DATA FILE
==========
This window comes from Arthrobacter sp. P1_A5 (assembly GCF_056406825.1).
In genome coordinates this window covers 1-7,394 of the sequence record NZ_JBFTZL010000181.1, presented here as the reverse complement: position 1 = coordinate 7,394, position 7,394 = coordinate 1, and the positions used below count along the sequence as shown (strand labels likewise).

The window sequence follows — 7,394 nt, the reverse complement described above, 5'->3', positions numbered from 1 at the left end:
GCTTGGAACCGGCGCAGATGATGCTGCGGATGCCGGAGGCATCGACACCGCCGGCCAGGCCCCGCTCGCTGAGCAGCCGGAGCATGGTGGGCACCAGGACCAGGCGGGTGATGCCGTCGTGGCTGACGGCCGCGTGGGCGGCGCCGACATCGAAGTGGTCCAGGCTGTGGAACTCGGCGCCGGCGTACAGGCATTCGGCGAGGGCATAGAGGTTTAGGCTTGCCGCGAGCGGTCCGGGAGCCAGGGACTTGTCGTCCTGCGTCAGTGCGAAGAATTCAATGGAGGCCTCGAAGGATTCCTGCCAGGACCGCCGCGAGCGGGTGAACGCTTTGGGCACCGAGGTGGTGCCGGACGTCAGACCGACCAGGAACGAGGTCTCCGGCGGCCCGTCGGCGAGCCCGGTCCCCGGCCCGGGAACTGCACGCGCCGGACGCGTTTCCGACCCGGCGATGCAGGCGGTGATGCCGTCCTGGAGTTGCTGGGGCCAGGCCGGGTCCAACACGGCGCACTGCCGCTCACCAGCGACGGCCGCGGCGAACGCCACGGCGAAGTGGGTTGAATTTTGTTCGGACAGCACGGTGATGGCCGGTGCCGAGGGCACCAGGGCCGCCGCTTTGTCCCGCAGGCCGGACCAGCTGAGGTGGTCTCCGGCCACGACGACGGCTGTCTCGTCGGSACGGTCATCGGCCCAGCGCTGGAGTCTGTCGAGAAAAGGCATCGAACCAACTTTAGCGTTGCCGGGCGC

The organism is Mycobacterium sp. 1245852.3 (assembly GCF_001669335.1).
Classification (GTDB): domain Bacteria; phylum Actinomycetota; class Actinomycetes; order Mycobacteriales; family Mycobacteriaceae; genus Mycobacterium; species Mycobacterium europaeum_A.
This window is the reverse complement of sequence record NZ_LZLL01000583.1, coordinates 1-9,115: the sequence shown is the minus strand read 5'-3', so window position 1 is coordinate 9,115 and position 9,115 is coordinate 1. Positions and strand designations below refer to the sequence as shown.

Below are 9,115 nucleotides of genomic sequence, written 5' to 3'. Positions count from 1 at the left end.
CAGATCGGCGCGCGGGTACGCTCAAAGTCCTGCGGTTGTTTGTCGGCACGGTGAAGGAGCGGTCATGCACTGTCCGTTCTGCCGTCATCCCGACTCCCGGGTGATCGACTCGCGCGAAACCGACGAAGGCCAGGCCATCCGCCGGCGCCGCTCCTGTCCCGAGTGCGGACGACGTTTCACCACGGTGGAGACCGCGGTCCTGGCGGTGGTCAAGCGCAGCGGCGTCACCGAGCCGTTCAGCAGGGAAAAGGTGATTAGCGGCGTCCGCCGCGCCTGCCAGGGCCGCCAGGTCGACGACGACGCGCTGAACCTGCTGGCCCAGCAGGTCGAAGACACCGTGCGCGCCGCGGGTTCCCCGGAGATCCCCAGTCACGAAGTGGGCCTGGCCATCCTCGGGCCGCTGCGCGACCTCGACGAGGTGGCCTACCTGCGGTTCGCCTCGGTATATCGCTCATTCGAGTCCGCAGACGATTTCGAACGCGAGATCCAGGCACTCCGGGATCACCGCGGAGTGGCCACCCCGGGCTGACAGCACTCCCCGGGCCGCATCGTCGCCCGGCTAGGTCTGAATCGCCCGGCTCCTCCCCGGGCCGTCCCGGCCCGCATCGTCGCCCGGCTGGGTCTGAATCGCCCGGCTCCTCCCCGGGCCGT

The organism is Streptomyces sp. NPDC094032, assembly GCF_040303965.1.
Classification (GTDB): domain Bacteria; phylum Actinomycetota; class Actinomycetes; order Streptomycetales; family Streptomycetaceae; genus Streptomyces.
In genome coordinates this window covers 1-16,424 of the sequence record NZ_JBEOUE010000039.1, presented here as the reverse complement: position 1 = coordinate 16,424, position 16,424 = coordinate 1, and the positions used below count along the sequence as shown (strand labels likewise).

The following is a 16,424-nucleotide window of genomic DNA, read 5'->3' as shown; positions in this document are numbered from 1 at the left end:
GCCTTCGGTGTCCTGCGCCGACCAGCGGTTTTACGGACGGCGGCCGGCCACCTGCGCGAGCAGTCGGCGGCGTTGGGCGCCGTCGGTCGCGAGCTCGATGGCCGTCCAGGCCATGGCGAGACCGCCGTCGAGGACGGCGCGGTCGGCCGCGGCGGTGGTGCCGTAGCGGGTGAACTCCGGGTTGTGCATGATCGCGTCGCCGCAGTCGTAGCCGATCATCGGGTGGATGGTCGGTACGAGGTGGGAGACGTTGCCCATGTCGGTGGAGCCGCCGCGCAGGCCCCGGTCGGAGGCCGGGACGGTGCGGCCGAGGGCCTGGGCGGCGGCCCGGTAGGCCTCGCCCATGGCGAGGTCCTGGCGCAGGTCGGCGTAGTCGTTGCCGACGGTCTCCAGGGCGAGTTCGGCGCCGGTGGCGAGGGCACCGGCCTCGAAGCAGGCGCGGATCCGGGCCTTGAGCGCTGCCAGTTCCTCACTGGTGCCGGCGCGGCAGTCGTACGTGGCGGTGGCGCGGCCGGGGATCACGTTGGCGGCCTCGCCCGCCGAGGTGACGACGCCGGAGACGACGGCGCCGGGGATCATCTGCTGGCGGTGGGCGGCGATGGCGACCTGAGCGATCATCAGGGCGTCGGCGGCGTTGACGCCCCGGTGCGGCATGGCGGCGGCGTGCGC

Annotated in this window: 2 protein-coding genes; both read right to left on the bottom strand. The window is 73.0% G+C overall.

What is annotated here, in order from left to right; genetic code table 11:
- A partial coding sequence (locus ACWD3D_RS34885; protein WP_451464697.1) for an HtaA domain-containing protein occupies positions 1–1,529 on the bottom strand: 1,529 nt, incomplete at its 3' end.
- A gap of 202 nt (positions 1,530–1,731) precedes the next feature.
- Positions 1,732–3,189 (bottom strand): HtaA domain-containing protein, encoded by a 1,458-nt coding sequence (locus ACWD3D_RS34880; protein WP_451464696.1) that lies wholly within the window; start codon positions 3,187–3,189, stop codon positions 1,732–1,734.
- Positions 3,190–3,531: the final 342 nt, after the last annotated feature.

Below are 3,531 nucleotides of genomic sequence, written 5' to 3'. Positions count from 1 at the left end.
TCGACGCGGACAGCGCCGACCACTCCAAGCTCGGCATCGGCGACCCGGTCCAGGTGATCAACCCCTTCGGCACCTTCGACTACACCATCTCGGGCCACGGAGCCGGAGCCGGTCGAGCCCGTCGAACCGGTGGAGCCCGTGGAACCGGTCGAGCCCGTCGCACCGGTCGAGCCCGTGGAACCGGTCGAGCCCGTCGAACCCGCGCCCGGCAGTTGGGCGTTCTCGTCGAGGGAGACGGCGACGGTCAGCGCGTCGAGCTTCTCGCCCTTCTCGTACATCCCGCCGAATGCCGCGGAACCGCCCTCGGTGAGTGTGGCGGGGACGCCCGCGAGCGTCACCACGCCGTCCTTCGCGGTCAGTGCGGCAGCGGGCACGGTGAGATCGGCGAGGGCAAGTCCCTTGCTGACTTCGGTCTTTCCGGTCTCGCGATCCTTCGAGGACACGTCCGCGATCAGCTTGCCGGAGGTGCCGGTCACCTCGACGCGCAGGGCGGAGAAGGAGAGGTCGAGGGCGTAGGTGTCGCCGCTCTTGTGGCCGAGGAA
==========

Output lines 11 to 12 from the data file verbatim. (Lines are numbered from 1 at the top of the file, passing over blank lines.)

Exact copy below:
Classification (GTDB): domain Bacteria; phylum Actinomycetota; class Actinomycetes; order Streptomycetales; family Streptomycetaceae; genus Streptomyces.
In genome coordinates this window covers 1-16,424 of the sequence record NZ_JBEOUE010000039.1, presented here as the reverse complement: position 1 = coordinate 16,424, position 16,424 = coordinate 1, and the positions used below count along the sequence as shown (strand labels likewise).